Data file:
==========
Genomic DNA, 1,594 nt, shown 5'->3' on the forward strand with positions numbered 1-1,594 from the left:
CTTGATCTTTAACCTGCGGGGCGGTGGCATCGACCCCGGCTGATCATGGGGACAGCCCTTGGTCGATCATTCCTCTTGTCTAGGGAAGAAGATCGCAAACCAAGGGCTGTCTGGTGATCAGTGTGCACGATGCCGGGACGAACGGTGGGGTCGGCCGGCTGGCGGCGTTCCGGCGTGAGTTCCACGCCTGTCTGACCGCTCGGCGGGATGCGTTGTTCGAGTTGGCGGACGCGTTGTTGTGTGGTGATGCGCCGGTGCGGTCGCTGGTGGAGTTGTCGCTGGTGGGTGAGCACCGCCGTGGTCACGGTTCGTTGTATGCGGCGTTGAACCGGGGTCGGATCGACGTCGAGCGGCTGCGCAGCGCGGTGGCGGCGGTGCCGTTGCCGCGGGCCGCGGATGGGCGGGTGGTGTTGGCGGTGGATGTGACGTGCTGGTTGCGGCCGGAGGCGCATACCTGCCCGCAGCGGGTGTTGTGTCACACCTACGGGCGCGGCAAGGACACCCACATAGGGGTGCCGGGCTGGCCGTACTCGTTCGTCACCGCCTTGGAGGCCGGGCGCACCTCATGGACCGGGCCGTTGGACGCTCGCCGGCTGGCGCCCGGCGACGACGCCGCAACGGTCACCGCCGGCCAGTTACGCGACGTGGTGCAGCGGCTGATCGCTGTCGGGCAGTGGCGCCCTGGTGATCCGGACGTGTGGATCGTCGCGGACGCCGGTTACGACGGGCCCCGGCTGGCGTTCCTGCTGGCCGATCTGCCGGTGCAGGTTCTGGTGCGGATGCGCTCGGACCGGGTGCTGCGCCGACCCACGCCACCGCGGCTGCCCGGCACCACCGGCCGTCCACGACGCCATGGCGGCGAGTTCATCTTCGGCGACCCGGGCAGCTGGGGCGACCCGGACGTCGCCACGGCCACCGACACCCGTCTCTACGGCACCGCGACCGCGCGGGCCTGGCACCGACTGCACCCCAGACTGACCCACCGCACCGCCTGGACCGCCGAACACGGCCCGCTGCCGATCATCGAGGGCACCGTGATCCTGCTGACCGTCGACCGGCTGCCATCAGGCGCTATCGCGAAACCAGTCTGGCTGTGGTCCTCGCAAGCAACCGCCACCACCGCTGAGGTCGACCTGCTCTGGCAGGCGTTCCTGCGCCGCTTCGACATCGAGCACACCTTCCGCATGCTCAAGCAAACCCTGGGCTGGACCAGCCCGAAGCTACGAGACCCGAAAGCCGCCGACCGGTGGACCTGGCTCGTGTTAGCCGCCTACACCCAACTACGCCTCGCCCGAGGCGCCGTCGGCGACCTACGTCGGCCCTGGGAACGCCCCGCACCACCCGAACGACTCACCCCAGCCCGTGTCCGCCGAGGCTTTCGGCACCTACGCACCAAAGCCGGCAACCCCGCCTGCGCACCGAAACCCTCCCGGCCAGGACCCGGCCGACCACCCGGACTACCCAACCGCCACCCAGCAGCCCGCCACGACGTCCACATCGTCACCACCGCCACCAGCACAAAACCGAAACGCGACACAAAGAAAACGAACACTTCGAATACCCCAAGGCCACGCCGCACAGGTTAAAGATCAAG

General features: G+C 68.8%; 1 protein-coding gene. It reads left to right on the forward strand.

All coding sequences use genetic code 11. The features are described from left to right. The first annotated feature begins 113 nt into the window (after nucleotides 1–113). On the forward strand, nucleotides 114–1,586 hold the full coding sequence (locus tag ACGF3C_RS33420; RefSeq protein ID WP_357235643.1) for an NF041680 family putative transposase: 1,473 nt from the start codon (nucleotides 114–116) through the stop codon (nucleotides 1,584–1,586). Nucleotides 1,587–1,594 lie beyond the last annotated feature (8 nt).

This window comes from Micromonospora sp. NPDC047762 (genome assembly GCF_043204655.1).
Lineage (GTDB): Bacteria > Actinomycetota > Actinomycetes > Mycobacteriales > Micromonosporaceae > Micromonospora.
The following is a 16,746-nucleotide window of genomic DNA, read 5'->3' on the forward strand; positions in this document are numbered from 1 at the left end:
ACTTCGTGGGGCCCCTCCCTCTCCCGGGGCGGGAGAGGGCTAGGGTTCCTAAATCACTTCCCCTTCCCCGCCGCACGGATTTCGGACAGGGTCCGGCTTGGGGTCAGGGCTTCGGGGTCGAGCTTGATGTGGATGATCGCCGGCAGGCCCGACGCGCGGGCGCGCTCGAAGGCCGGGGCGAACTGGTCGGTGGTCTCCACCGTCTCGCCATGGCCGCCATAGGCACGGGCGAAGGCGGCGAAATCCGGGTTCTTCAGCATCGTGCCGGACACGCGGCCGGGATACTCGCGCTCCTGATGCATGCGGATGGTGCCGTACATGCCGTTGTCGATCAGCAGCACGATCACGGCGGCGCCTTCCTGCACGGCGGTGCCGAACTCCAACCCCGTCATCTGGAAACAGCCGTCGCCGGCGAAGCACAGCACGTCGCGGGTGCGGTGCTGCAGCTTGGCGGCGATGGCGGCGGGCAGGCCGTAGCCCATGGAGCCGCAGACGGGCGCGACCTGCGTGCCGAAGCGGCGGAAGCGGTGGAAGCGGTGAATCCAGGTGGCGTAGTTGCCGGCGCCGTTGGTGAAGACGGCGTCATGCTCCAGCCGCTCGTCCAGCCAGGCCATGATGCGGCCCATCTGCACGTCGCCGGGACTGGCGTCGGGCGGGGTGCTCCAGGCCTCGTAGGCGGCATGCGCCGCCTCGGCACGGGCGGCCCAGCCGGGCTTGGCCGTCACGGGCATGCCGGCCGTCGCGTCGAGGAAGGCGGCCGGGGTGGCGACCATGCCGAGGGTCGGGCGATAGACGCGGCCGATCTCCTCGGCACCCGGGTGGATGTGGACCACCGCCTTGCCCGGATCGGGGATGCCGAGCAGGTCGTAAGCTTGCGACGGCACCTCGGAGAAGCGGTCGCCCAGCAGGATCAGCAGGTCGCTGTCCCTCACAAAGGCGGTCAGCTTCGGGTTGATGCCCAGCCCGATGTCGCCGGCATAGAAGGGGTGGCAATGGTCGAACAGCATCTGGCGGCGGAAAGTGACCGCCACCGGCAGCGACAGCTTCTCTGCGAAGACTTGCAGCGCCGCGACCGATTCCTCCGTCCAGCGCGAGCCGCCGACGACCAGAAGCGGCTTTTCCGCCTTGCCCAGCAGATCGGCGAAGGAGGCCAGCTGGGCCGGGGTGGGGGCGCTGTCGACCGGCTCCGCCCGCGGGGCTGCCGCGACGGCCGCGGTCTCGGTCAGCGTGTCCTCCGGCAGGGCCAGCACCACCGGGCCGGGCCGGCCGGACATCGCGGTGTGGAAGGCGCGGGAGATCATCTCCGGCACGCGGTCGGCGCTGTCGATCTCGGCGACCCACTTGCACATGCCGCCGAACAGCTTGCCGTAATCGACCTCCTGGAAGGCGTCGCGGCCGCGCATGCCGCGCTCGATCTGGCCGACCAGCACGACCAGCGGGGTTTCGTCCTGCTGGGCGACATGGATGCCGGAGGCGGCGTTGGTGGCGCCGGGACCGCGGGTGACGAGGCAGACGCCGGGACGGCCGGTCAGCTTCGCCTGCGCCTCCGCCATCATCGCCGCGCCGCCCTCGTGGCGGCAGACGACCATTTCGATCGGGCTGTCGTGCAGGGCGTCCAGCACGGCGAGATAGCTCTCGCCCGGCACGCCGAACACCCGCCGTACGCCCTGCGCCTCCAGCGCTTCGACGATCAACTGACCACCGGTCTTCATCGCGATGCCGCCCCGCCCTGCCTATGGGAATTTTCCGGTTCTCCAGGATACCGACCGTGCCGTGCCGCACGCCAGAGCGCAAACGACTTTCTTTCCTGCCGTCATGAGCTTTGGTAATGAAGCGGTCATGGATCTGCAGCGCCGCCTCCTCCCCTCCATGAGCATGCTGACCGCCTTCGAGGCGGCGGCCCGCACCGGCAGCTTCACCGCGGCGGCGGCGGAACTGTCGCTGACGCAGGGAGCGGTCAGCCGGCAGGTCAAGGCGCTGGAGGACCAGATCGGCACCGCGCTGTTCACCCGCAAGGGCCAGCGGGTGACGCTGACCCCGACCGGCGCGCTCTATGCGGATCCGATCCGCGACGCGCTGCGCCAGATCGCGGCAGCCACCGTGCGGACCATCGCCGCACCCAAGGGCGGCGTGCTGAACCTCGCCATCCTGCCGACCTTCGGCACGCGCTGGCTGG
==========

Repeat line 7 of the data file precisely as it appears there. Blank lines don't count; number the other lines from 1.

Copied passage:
The following is a 16,746-nucleotide window of genomic DNA, read 5'->3' on the forward strand; positions in this document are numbered from 1 at the left end: